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Selling our shares pre-IPO

Lesson in Course: Finance at work (advanced, 4min)

My company is doing well and is planning to raise another round of financing. Do I need to wait for an IPO to sell?

Eureka!

What it's about: Liquidity events before a company goes public.

Why it's important: As companies stay private longer, these liquidity events offer rare chances to sell earlier.

Key takeaway: A Right of First Refusal limits who we can sell our shares to.

More investors are catching on to the incredible returns available in the private markets. There is increased interest in investing in a company before it's publicly listed, and there's a lot more money flowing into the venture capital ecosystem. As more money starts chasing startup investment opportunities, the supply and demand for startups change in the favor of employees.  Successful businesses are still difficult to come by and with new investors joining every day, options are becoming more limited for VCs to invest in. As a result, investors are starting to buy shares from employees before a company chooses to go public.

Pre-IPO liquidity events

In the scenario described above, a company can coordinate a tender event with existing or new investors.

What is Tender offer?

A tender offer is a company-sponsored liquidity event where current investors or new investors offer to buy shares from employees. 

Tenders are becoming increasingly popular as companies are staying private for longer. Enough investors want to continue buying into a successful company, that more money is being offered than what the company needs. In this case, the company allows investors to buy shares from employees.

Tender offers allow investors to buy shares from employees
Example of a tender offer

The offer

  • Investor A offers to buy at least 3,000,000 shares, or 5%, of StartupCo's common stock at $100 per share
  • The fair market value (FMV) of StartupCo's stock prior to the tender offer was $90 per share
  • The offer lasts for 20 business days

The limitation

  • As current employees, we can sell up to 10% of our shares while former employees can sell up to 50%

Almost all companies set restrictions on the amount of shares current employees can sell. Otherwise, tenured talent would take their full payday and move onto other companies.

 

Another way employees are finding liquidity before an IPO is by directly finding buyers for their shares through a secondary market. As an employee, we might be approached directly by another investor, without approval from the company, to purchase our shares. We also have the right to shop around and negotiate a fair price.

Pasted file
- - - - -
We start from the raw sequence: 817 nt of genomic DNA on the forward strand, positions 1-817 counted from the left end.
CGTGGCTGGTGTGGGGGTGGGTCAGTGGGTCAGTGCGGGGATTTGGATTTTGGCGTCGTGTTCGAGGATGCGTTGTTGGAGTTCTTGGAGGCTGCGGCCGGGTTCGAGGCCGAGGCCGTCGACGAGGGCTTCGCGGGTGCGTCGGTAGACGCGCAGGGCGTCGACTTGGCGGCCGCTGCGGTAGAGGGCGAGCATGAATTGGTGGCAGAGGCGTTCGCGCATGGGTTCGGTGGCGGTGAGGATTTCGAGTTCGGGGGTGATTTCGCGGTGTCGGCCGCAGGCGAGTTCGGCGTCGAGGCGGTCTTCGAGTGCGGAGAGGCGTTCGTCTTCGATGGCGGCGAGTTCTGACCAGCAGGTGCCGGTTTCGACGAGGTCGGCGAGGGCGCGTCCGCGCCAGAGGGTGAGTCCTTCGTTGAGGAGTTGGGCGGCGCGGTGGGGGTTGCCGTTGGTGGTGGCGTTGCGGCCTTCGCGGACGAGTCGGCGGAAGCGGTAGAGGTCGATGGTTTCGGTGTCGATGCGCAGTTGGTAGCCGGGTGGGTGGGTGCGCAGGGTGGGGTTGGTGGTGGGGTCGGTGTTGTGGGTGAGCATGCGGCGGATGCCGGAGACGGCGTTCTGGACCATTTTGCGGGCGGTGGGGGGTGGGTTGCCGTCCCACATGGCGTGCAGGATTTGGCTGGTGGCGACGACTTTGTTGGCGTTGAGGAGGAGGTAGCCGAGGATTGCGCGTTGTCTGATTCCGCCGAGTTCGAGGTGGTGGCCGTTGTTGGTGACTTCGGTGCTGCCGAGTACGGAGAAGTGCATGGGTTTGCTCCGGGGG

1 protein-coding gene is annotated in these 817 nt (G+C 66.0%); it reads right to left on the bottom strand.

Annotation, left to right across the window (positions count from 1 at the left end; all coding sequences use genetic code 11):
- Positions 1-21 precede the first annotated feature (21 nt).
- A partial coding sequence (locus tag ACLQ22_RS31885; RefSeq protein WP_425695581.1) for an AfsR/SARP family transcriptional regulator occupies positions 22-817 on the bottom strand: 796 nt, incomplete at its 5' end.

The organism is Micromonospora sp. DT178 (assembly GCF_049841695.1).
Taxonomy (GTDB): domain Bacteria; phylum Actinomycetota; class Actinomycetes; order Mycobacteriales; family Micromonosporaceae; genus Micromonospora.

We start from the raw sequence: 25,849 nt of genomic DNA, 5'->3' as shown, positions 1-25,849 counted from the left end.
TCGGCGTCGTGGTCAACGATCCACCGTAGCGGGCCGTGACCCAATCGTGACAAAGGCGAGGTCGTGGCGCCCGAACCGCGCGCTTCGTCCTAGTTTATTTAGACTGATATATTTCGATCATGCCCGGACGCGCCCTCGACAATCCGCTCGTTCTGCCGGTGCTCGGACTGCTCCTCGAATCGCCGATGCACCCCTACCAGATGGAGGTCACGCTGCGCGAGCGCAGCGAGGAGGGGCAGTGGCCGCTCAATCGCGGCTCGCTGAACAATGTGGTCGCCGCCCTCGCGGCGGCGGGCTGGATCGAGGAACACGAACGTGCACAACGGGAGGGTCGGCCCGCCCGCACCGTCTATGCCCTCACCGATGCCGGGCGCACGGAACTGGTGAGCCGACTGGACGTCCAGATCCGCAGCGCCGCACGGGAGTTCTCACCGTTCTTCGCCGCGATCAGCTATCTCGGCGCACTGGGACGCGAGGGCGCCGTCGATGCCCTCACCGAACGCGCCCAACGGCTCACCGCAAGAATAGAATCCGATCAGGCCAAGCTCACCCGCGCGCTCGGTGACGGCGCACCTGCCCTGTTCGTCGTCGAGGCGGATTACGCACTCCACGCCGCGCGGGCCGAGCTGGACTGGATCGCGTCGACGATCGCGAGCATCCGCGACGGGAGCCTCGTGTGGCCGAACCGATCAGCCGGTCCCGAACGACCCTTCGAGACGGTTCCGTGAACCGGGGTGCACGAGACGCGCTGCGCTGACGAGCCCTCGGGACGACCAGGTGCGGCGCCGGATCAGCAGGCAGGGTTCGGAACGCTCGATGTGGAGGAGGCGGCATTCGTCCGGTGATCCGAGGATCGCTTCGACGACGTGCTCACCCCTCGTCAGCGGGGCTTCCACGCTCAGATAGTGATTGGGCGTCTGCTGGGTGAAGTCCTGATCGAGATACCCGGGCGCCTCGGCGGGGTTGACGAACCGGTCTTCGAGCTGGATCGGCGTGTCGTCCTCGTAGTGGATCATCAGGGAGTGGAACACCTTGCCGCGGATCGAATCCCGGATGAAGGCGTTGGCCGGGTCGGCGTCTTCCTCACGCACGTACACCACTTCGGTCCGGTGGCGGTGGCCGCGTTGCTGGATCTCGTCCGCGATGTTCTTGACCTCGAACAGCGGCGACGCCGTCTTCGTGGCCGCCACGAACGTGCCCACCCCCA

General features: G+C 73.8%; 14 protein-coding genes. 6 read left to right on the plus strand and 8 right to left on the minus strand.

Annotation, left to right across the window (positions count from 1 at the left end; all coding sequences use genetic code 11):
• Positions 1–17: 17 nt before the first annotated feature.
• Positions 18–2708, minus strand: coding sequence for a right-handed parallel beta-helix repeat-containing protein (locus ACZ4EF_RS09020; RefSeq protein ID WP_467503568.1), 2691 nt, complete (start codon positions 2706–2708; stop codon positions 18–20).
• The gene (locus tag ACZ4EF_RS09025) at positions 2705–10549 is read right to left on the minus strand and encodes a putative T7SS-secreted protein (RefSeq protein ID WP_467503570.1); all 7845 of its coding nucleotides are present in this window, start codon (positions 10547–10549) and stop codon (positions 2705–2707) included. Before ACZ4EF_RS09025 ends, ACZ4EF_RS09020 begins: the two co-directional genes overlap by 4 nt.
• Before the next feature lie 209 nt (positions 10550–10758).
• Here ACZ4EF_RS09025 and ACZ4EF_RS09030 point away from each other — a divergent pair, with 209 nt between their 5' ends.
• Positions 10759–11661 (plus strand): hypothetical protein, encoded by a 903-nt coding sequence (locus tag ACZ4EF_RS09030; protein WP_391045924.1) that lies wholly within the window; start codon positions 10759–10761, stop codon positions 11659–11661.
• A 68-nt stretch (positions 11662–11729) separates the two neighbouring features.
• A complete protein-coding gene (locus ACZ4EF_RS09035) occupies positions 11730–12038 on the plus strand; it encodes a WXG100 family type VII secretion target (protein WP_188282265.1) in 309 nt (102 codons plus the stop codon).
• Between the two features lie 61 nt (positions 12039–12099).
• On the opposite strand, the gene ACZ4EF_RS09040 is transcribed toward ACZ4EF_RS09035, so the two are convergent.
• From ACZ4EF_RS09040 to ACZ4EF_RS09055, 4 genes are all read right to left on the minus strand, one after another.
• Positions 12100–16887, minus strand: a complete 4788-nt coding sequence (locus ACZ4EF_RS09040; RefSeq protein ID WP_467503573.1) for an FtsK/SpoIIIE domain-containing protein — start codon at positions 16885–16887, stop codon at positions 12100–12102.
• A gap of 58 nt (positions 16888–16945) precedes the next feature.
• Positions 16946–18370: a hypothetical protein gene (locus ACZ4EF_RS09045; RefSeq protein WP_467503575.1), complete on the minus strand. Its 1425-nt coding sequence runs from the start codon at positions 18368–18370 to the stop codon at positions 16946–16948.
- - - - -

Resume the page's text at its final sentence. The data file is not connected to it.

Secondary markets are growing for shares in hot startups

While there is nothing wrong with an employee securing a future for themselves, startups often prefer not to have outstanding shares sold to unauthorized investors. In the equity agreement, investors in startups will include a provision that restricts the sale of stock to an outsider or the Right of First Refusal.

What is Right of First Refusal ?

ROFRs protect the company and allow the board to control who can be an owner of the company by giving the company or existing investors the right to purchase shares directly from an employee.

Under a ROFR, the existing investors in the company have the right to make the first offer to purchase the shares directly from us.

ROFRs can block a potential sale to an outsider

We tend to get a better offer if we've been able to negotiate a price with an outside investor. Here's a quick video to add some more context around a ROFR.

What is a ROFR?

 

https://youtu.be/H0xUlQlpt1Y
 

Actionable ideas

Liquidity events are incredible for employees and investors when they happen. It's the first time that the market recognizes the years of hard work, blood, sweat, and tears in the form of a nice payday. As we plan to buy a new home or perhaps a sports car, it's important to pay attention to when companies may run liquidity events. Normally investors are eager to buy shares into a company because they believe there is more money to be made. If they are right, then it may make sense to not sell all of our shares during a tender offer or on the secondary market.

 

What's next

Financial planning for tech employees

Learn how Java Wealth Planning can help you with your equity compensation.

Get a free analysis!https://app.getmedes.com/courses/23/lessons/347

Supplementary materials

Examples of existing buyers in the secondary market.

PoorFounders - Before Life Doesn't Wait For Your IPO
Go to PoorFoundershttps://poorfounders.com/

Commercial banks like Manhattan Venture Partners also are very active in the pre-IPO space.

Manhattan Venture Partners - Manhattan Venture Partners

Manhattan Venture Partners is a research-driven merchant bank focused on the secondary market for late-stage, Pre-IPO companies.

Check out MVPhttps://mvp.vc/

Glossary

What is Right of First Refusal ?

ROFRs protect the company and allow the board to control who can be an owner of the company by giving the company the right to purchase shares directly from an employee at an already negotiated price.

What is Tender offer?

A company-sponsored liquidity event where current investors or new investors offer to buy shares from employees.